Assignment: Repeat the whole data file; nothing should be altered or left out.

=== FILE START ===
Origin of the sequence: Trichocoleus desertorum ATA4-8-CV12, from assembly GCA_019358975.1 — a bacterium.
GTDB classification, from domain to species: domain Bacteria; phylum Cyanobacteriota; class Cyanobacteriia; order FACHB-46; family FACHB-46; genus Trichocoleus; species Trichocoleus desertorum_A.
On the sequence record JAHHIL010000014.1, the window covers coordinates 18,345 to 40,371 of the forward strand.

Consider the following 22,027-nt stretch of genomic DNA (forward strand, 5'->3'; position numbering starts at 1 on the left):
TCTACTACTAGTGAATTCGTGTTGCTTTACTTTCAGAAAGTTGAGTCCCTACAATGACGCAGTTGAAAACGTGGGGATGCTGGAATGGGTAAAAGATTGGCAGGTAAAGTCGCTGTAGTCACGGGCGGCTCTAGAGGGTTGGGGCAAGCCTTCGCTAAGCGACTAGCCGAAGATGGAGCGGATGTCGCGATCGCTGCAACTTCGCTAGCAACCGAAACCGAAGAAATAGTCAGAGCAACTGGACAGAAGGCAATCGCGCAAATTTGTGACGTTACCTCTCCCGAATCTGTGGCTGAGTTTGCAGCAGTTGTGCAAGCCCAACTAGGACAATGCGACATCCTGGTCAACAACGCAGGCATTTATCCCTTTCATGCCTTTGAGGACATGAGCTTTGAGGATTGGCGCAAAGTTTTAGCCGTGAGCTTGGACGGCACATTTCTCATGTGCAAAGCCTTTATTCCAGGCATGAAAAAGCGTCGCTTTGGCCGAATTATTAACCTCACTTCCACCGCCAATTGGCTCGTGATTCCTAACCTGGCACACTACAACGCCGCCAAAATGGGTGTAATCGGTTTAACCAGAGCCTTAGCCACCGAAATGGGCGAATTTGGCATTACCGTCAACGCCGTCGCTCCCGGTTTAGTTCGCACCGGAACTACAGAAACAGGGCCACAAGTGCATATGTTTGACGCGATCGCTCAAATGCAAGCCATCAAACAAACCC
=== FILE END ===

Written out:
Origin of the sequence: Trichocoleus desertorum ATA4-8-CV12, from assembly GCA_019358975.1 — a bacterium.
GTDB classification, from domain to species: domain Bacteria; phylum Cyanobacteriota; class Cyanobacteriia; order FACHB-46; family FACHB-46; genus Trichocoleus; species Trichocoleus desertorum_A.
On the sequence record JAHHIL010000014.1, the window covers coordinates 18,345 to 40,371 of the forward strand.

Consider the following 22,027-nt stretch of genomic DNA (forward strand, 5'->3'; position numbering starts at 1 on the left):
TCTACTACTAGTGAATTCGTGTTGCTTTACTTTCAGAAAGTTGAGTCCCTACAATGACGCAGTTGAAAACGTGGGGATGCTGGAATGGGTAAAAGATTGGCAGGTAAAGTCGCTGTAGTCACGGGCGGCTCTAGAGGGTTGGGGCAAGCCTTCGCTAAGCGACTAGCCGAAGATGGAGCGGATGTCGCGATCGCTGCAACTTCGCTAGCAACCGAAACCGAAGAAATAGTCAGAGCAACTGGACAGAAGGCAATCGCGCAAATTTGTGACGTTACCTCTCCCGAATCTGTGGCTGAGTTTGCAGCAGTTGTGCAAGCCCAACTAGGACAATGCGACATCCTGGTCAACAACGCAGGCATTTATCCCTTTCATGCCTTTGAGGACATGAGCTTTGAGGATTGGCGCAAAGTTTTAGCCGTGAGCTTGGACGGCACATTTCTCATGTGCAAAGCCTTTATTCCAGGCATGAAAAAGCGTCGCTTTGGCCGAATTATTAACCTCACTTCCACCGCCAATTGGCTCGTGATTCCTAACCTGGCACACTACAACGCCGCCAAAATGGGTGTAATCGGTTTAACCAGAGCCTTAGCCACCGAAATGGGCGAATTTGGCATTACCGTCAACGCCGTCGCTCCCGGTTTAGTTCGCACCGGAACTACAGAAACAGGGCCACAAGTGCATATGTTTGACGCGATCGCTCAAATGCAAGCCATCAAACAAACCC